Note: the total energy use of hydrogen powered cars is even less efficient than conventional combustion engine powered cars as hydrogen has to be produced as well through other forms of energy.
A compilation of the most important paragraphs of Greenspan's speech
World markets for oil and natural gas have been subject to a degree of strain over the past year not experienced for a generation. Increased demand and lagging additions to productive capacity have combined to eliminate a significant amount of the slack in energy markets that was essential in containing energy prices between 1985 and 2000.
Reflecting a low short-term elasticity of demand, higher prices in recent months have slowed the growth of oil demand, but only modestly. That slowdown, coupled with expanded production also induced by the price firmness, required markets to absorb an unexpected pickup in the pace of inventory accumulation. The initial response was a marked drop in spot prices for light, sweet crude oil. But that drop left forward prices sufficiently above spot prices to create an above-normal rate of return for oil bought for inventory and hedged, even after storage and interest costs are accounted for.
As I indicated in early April, this emerging condition could encourage the buildup of enough of an inventory buffer to damp the price frenzy. Indeed, since early April, private crude oil inventories in the United States have been accumulated at a seasonally adjusted rate of around 250,000 barrels a day, rising as of last week to the highest seasonally adjusted level in three years. A somewhat lesser, but still important, accumulation of crude oil is evident in other major countries. Inventory accumulation is likely to continue unless demand rises, output declines, or we run out of storage capacity.
Altering the magnitude and manner of U.S. energy consumption will significantly affect the path of the U.S. economy over the long term. For years, long-term prospects for oil and gas prices appeared benign. When choosing capital projects, businesses in the past could mostly look through short-run fluctuations in oil and natural gas prices, with an anticipation that moderate prices would prevail over the longer haul. The recent shift in expectations, however, has been substantial enough and persistent enough to direct business-investment decisions in favor of energy-cost reduction.
Of critical importance will be the extent to which the more than 200 million light vehicles on U.S. highways, which consume 11 percent of total world oil production, become more fuel efficient as vehicle buyers choose the lower fuel costs of lighter or hybrid vehicles.
We can expect similar increases in oil and energy efficiency in the rapidly growing economies of East Asia as they respond to the same set of market incentives. But at present, China consumes roughly twice as much oil per dollar of GDP as the United States, and if, as projected, its share of world oil consumption continues to increase, the average improvements in world oil-intensity will be less pronounced than the improvements in individual countries viewed separately would suggest.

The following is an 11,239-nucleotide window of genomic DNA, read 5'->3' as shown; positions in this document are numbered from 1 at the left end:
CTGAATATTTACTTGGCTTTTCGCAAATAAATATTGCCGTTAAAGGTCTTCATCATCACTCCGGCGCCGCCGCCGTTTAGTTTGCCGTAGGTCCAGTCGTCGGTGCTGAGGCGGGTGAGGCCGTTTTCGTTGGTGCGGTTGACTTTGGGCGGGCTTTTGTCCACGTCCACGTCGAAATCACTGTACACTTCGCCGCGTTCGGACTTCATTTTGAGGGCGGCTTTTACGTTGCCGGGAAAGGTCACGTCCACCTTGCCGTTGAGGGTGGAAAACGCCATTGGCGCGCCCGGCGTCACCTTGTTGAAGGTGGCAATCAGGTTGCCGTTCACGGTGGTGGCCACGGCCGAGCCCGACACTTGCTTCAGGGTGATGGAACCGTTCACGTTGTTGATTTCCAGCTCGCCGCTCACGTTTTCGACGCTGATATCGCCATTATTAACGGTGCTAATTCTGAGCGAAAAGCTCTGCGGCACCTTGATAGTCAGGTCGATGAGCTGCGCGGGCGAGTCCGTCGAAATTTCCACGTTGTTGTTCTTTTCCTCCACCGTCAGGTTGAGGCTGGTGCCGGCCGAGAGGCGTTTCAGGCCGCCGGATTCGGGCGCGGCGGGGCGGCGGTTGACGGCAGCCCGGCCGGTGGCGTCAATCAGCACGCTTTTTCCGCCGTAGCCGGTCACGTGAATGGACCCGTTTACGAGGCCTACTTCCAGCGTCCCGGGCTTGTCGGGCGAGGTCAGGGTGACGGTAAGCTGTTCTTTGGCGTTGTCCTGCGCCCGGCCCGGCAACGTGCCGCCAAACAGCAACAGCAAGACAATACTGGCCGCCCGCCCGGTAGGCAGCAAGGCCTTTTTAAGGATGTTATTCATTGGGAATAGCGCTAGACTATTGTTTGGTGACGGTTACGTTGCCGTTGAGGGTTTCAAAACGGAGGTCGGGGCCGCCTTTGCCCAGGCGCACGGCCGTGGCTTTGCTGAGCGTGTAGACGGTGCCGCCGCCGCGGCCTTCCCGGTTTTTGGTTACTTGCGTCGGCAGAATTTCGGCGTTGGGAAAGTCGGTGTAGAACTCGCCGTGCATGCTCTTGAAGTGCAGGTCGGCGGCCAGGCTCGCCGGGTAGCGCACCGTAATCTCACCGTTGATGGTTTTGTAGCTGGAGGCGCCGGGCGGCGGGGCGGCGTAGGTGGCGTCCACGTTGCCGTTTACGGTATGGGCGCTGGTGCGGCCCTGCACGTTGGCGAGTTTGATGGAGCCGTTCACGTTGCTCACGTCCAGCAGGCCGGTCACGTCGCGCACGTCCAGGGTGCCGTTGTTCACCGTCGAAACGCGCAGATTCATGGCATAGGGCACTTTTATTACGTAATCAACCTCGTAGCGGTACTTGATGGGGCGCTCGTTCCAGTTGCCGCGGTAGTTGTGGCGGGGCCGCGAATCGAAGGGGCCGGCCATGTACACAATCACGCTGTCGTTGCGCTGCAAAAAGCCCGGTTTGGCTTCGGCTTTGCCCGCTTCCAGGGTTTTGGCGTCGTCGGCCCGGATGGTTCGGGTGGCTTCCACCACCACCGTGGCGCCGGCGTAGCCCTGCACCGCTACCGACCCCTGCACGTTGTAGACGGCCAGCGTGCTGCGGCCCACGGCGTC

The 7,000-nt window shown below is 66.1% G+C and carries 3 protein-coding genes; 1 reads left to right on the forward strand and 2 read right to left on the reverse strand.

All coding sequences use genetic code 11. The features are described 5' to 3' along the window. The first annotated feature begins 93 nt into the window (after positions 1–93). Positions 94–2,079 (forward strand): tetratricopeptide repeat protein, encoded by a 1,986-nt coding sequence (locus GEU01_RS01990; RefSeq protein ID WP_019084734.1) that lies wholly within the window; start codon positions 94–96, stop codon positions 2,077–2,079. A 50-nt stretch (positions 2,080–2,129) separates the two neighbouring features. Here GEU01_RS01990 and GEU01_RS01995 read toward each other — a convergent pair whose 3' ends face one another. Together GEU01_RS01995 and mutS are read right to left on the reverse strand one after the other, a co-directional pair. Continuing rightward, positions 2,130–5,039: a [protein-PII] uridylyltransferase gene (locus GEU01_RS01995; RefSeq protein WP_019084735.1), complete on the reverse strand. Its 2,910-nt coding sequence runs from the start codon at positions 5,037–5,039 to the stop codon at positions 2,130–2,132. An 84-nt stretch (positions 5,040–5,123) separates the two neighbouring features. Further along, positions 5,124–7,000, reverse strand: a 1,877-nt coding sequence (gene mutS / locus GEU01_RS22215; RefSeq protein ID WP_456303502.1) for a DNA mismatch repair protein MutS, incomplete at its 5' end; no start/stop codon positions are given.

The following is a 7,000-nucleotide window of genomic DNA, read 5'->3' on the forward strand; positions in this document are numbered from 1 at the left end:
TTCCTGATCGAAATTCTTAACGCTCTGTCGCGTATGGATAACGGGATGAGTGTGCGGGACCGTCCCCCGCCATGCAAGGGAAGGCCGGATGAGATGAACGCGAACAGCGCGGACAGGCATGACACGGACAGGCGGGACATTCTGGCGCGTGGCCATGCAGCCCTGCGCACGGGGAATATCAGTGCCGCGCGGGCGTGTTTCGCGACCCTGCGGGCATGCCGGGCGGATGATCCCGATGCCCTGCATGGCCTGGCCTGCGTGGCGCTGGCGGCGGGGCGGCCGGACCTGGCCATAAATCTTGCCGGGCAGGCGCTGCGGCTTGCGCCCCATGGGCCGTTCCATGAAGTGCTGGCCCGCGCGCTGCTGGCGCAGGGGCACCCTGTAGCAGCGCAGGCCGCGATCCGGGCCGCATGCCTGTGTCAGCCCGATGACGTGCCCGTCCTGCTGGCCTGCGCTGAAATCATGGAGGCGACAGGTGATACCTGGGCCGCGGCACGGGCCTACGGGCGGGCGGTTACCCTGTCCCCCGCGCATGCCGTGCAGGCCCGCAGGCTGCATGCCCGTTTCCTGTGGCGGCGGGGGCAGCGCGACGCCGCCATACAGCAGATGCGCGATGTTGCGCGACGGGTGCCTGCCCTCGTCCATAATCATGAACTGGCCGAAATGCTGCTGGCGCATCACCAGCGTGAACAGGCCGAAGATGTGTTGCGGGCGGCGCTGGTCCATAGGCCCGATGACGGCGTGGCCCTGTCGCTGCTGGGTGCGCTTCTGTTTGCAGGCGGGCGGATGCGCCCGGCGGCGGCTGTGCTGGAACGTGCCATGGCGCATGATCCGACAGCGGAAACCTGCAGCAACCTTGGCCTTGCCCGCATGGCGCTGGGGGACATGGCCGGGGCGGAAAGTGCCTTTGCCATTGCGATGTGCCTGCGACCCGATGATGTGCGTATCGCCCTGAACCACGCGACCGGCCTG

Aside from uncertain demand, the resolution of current major geopolitical uncertainties will materially affect oil prices in the years ahead. The effect on oil prices, in turn, will significantly influence the levels of investment over the next decade in crude oil productive capacity and, only slightly less importantly, investment in refining facilities.
In the more distant future, perhaps a generation or more, lies the potential to develop productive capacity from natural gas hydrates. Located in marine sediments and the Arctic, these ice-like structures store immense quantities of methane. Although the size of these potential resources is not well measured, mean estimates from the U.S. Geological Survey indicate that the United States alone may possess 200 quadrillion cubic feet of natural gas in the form of hydrates. To put this figure in perspective, the world's proved reserves of natural gas are on the order of 6 quadrillion cubic feet.
To be sure, energy issues present policymakers and citizens with difficult tradeoffs to consider and decisions to make outside the market process. The concentration of oil reserves in politically volatile areas of the world is an ongoing concern. But that concern and others, one hopes, will be addressed in a manner that, to the greatest extent possible, does not distort or stifle the meaningful functioning of our markets. We must remember that the same price signals that are so critical for balancing energy supply and demand in the short run also signal profit opportunities for long-term supply expansion. Moreover, they stimulate the research and development that will unlock new approaches to energy production and use that we can now only barely envision.
UPDATE: CalculatedRisk highlighted the Q&A session after Greenspan's speech where the Fed head said he sees quite a lot of local bubbles in the housing market. William Polley adds his comments about Greenspan's remarks about the want/need for a Yuan revaluation and links to this Reuters dispatch. According to it "Greenspan poured cold water on the idea that a revaluation will shrink a record bilateral deficit with China that hit $162 billion last year. It will mean that suppliers will turn to other countries like Malaysia or Thailand for cheap textiles and other goods that China now supplies. 'So essentially what we will find is we are importing from a different area but we'll be importing the same goods,' Greenspan said."